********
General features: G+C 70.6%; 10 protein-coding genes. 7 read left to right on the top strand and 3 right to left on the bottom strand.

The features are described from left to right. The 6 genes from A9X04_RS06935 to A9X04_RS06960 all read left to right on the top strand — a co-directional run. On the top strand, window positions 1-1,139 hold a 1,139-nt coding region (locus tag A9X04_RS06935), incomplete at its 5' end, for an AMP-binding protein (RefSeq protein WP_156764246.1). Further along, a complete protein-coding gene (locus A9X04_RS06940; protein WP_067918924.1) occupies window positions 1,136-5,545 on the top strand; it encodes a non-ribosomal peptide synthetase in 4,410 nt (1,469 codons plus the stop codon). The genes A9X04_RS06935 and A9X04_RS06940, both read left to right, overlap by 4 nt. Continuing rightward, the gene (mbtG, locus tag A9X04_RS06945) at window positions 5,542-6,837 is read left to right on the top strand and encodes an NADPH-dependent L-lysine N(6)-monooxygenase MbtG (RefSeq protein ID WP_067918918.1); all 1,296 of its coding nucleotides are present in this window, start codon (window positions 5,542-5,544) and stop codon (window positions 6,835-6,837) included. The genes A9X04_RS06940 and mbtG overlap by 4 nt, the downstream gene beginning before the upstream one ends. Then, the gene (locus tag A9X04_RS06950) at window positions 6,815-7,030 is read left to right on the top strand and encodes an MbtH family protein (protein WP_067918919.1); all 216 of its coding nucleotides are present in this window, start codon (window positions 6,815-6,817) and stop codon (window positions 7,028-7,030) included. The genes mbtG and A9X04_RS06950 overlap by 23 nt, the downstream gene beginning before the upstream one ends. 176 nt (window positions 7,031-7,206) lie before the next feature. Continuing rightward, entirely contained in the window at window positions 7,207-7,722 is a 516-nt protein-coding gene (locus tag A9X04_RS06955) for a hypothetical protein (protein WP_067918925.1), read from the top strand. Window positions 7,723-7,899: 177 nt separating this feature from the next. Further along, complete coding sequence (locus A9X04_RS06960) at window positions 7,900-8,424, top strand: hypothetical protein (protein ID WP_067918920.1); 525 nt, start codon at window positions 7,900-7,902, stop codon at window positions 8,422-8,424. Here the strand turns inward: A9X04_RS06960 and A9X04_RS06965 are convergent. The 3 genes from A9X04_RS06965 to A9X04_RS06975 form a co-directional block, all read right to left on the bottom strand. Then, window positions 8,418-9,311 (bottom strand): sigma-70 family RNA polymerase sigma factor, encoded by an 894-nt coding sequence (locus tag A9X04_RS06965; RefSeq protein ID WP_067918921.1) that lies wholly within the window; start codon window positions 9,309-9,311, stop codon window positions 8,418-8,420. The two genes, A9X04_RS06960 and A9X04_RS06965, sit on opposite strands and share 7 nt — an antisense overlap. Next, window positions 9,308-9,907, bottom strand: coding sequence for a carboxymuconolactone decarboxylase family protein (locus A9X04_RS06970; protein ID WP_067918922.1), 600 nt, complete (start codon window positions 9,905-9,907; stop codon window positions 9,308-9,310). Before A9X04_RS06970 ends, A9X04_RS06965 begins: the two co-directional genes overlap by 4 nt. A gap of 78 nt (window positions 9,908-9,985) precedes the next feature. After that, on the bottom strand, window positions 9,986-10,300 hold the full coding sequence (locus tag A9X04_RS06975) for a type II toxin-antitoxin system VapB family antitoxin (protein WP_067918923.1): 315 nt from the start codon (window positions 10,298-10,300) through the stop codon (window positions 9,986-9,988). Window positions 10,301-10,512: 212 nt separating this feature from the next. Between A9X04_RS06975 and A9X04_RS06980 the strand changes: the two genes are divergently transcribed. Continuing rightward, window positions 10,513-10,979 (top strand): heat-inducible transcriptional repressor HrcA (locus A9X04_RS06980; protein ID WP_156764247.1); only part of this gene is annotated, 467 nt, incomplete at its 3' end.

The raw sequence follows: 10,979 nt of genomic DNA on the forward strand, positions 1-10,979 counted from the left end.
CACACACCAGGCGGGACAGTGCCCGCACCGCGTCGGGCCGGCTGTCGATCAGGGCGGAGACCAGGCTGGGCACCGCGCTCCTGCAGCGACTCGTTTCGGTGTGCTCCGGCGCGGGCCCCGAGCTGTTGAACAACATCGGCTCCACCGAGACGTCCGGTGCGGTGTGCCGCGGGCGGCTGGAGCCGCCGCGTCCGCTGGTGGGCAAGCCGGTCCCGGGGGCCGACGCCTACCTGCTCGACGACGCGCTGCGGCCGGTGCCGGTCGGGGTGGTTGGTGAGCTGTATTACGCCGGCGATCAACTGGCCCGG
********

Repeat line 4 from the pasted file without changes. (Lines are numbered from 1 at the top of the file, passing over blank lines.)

CACACACCAGGCGGGACAGTGCCCGCACCGCGTCGGGCCGGCTGTCGATCAGGGCGGAGACCAGGCTGGGCACCGCGCTCCTGCAGCGACTCGTTTCGGTGTGCTCCGGCGCGGGCCCCGAGCTGTTGAACAACATCGGCTCCACCGAGACGTCCGGTGCGGTGTGCCGCGGGCGGCTGGAGCCGCCGCGTCCGCTGGTGGGCAAGCCGGTCCCGGGGGCCGACGCCTACCTGCTCGACGACGCGCTGCGGCCGGTGCCGGTCGGGGTGGTTGGTGAGCTGTATTACGCCGGCGATCAACTGGCCCGG